“Our purpose is to bring glory to God by making disciples who are growing toward maturity, being equipped for ministry in the Church, and serving to accomplish Christ’s mission in the world through gospel-centered worship, community, discipleship, service, and multiplication. To accomplish this goal, we partner with the Southern Baptist Convention and the Augusta Baptist Association, and we actively participate in mission work in North America and internationally.”
History of the Church
Hephzibah Baptist Church was established in 1862 in a small village just south of Augusta, Georgia, known as Brothersville, in the midst of the American Civil War. It grew up out of a seedbed planted by the Hephzibah Baptist Association, who sought a location to have a Baptist-sponsored high school. After purchasing the Brotherville Academy building the school opened in 1861 and was called Hephzibah Baptist School. The church met in the chapel of the high school for 26 years. In 1870, Brothersville was incorporated into the State of Georgia as the town of Hephzibah and the high school simply went on to be called Hephzibah High School which is the second oldest high school in Richmond County. In 1888, the church completed construction on a new meeting place near the school, at a cost of $2,700.00, located at the corner of Highway 88 and Brothersville Road where the Hephzibah City Hall building now stands. It served as the church’s primary house of worship for 79 years. In 1967 the church completed construction on a new building directly across the road where the current Hephzibah Baptist Church is located now. For more details read “150-Year History of Hephzibah Baptist Church” by Jerry E. Cole.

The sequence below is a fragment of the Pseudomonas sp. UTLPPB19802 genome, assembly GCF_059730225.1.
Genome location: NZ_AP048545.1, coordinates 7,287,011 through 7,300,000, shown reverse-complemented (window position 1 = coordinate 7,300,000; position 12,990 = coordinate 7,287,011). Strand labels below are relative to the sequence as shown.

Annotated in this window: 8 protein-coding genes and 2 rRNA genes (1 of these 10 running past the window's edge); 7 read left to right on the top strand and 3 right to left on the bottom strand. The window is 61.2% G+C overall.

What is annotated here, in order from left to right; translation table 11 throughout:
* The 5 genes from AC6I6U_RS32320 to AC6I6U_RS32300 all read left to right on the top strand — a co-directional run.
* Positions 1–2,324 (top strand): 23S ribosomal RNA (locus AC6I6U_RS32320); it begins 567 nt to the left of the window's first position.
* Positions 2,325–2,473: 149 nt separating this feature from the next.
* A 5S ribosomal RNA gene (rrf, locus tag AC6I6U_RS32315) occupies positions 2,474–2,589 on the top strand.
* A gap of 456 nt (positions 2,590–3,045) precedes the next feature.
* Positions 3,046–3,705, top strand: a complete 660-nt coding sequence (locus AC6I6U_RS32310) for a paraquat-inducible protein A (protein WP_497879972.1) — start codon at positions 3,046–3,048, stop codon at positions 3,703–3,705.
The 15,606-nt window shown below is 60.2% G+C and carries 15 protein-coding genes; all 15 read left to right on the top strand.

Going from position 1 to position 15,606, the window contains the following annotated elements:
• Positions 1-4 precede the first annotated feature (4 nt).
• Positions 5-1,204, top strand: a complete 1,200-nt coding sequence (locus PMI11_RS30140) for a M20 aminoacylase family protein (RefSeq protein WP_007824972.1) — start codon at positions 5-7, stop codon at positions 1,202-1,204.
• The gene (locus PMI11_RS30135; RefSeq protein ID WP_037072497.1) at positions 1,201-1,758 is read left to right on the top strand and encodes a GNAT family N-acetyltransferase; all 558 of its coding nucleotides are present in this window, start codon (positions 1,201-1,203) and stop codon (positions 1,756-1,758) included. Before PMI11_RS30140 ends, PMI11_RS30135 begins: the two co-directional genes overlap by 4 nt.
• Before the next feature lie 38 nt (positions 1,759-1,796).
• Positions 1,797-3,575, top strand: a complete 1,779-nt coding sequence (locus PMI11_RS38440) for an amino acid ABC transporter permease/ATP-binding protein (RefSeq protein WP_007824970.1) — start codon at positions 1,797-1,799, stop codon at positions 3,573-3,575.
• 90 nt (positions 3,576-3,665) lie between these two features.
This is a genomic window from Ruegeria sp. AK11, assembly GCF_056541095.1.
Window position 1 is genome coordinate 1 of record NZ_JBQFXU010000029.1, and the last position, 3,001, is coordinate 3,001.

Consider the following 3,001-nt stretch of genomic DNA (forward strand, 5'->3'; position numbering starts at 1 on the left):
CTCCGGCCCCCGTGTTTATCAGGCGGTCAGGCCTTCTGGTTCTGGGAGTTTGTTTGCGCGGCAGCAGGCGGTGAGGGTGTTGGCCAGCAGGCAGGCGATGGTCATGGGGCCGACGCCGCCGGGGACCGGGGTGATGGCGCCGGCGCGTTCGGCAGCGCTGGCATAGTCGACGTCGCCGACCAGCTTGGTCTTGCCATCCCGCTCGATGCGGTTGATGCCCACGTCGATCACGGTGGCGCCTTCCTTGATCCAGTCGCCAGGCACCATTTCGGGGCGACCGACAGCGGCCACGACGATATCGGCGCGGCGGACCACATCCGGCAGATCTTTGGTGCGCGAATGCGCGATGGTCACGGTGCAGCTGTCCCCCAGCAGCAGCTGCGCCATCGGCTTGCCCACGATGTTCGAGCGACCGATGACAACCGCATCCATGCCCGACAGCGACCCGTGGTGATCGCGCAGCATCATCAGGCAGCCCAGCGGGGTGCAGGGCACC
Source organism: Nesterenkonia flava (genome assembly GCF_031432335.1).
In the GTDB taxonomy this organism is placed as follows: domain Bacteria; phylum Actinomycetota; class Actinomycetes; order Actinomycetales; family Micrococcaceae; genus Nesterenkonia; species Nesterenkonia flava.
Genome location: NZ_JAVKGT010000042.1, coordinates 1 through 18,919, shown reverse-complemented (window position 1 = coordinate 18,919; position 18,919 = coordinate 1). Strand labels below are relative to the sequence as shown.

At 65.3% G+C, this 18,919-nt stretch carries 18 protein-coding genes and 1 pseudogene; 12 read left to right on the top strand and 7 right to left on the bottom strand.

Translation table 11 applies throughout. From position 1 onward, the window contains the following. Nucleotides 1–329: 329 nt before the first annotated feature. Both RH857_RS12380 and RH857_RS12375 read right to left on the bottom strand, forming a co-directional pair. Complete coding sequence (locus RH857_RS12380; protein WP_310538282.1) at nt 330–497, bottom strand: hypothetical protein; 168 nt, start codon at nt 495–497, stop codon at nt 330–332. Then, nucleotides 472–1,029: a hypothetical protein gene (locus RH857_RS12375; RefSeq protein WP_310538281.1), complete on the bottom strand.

It is noteworthy to mention that the original church building, which was located at the corner of Highway 88 and Brothersville Road still stands to this day. It was sold and moved to its present location on Hephzibah McBean Road, about one mile away, and is listed as one of Georgia’s historic rural churches. Read more and view some beautiful photos of the original church building at the web site Historic Rural Churches of Georgia.